THE STORY OF CICCU 343
purse, give me, I pray you, six florins,' and instantly six florins were in the purse. Then he paid the bill and joined his brothers.
' How did you manage? ' they asked.
' Never you mind,' answered he. ' I have paid every penny,' and no more would he say. But the other two were very uneasy, for they felt sure something must be wrong, and the sooner they parted company with Ciccu the better. Ciccu understood what they were thinking, and, drawing forty gold pieces from his pocket, he held out twenty to each, saying, ' Take these and turn them to good account. I am going away to seek my own fortune.' Then he embraced them, and struck down another road.
He wandered on for many days, till at length he came to the town where the king had his court. The first thing Ciccu did was to order himself some fine clothes, and then buy a grand house, just opposite the palace.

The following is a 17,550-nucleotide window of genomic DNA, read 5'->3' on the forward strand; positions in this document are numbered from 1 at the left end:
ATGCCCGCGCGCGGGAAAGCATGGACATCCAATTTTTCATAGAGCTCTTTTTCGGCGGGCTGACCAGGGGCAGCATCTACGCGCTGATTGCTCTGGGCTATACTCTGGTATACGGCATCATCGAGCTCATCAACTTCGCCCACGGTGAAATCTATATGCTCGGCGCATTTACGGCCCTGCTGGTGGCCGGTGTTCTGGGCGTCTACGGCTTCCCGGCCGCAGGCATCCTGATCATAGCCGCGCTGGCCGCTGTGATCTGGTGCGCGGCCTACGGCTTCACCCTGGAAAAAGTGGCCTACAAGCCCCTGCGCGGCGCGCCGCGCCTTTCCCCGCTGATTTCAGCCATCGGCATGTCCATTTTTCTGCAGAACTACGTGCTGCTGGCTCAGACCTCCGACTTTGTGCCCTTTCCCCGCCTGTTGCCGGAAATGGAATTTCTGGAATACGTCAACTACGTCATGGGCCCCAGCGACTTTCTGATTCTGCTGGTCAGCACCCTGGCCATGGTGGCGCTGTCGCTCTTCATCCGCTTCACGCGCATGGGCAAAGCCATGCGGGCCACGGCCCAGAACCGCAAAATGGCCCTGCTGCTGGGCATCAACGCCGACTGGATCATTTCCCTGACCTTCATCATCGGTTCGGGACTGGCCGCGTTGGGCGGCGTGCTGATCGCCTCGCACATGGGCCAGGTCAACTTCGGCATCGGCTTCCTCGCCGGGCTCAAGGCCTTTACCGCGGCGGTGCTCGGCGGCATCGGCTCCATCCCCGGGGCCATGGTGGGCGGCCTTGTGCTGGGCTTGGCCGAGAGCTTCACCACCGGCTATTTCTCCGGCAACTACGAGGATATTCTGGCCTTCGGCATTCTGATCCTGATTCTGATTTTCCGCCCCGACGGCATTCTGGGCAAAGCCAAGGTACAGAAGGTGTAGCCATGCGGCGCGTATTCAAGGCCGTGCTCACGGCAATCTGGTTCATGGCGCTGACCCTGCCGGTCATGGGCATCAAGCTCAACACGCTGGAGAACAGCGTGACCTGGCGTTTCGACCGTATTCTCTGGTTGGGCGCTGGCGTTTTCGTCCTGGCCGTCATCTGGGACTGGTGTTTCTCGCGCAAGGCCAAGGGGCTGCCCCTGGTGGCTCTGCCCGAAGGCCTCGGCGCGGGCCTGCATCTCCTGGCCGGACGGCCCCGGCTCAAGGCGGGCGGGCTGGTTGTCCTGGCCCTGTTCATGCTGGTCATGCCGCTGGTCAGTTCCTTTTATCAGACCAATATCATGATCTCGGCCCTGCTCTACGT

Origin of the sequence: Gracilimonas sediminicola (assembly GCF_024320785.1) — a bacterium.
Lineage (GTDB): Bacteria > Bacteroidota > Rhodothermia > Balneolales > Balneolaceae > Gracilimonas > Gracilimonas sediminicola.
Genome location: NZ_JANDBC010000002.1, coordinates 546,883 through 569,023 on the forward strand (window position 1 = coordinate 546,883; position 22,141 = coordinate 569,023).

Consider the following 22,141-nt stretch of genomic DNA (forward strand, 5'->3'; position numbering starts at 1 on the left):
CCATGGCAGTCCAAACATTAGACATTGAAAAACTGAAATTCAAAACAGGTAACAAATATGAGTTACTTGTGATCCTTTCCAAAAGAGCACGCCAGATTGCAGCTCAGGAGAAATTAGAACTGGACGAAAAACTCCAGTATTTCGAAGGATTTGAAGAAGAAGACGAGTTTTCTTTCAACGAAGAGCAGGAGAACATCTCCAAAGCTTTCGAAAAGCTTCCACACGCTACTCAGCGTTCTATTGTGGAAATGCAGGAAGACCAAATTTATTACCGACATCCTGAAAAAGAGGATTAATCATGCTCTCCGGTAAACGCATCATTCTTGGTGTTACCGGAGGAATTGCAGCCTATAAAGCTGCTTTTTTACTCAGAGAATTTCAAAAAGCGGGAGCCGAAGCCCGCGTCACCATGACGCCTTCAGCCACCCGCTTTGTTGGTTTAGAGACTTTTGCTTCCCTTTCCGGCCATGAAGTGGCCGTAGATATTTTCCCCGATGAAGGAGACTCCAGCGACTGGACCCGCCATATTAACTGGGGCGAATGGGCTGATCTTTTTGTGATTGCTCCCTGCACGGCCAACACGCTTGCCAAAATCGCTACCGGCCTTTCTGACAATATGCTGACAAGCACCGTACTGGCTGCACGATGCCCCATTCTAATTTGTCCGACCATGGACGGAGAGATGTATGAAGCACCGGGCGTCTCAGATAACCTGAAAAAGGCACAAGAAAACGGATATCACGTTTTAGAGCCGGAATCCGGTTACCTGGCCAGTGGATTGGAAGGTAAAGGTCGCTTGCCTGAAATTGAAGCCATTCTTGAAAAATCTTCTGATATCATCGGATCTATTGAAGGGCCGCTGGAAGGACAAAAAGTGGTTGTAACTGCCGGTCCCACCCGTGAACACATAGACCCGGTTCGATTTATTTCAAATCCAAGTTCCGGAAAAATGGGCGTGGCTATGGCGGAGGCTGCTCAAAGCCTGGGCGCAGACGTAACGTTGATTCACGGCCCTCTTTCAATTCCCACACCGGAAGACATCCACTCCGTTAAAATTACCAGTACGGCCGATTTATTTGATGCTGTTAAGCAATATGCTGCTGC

Next he locked his door, and ordered a shower of gold to cover the staircase, and when this was done, the door was flung wide open, and everyone came and peeped at the shining golden stairs. Lastly the rumour of these wonders reached the ears of the king, who left his palace to behold these splendours with his own eyes. And Ciccu received him with all respect, and showed him over the house.
When the king went home he told such stories of what he had seen that his wife and daughter declared that they must go and see them too. So the king sent to ask Ciccu's leave, and Ciccu answered that if the queen and the princess would be pleased to do him such great honour lie would show them anything they wished. Now the princess was as beautiful as the sun, and when Ciccu looked upon her his heart went out to her. and he longed to have her to wife. The princess saw whal \\:i^ passing in his mind, and how she could make use of it to satisfy her curiosity as to the golden stairs; so she praised him and flattered him, and put cunning questions,